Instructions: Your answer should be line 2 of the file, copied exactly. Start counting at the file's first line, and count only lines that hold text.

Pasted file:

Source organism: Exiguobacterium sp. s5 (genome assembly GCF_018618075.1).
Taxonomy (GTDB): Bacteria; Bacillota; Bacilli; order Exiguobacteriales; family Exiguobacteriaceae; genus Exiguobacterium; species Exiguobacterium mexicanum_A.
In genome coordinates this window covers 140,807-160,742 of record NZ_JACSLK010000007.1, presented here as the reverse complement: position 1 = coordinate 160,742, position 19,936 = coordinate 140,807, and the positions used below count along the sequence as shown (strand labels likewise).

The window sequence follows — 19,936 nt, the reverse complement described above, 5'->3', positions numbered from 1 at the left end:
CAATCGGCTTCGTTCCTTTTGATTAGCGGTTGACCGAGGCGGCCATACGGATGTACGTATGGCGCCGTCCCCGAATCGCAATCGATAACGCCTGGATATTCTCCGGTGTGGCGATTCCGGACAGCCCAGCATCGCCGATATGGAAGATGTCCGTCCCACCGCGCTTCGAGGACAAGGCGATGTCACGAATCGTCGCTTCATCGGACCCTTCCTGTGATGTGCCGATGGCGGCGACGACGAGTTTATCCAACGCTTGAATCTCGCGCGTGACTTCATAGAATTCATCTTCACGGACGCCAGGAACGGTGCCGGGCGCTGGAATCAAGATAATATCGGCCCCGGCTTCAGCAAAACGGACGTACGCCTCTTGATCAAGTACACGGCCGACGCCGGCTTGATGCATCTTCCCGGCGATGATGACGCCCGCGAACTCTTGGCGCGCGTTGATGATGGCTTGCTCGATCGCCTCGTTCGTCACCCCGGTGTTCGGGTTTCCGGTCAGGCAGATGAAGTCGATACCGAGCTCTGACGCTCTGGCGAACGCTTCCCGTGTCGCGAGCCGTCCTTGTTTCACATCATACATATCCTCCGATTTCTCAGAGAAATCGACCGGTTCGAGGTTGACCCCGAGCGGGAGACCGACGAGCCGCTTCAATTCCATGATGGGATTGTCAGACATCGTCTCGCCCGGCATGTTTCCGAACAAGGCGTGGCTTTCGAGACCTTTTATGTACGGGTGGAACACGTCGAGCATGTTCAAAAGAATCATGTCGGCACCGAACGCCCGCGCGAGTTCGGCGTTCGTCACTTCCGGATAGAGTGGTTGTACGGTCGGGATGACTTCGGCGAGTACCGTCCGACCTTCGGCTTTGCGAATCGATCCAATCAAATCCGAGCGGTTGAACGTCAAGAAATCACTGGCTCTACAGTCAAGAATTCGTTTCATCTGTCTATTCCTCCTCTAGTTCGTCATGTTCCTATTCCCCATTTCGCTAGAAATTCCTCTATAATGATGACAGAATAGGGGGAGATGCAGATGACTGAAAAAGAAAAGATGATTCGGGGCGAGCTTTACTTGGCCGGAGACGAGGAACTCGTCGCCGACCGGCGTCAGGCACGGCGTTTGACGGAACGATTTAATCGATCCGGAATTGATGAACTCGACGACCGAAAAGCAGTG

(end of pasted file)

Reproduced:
Taxonomy (GTDB): Bacteria; Bacillota; Bacilli; order Exiguobacteriales; family Exiguobacteriaceae; genus Exiguobacterium; species Exiguobacterium mexicanum_A.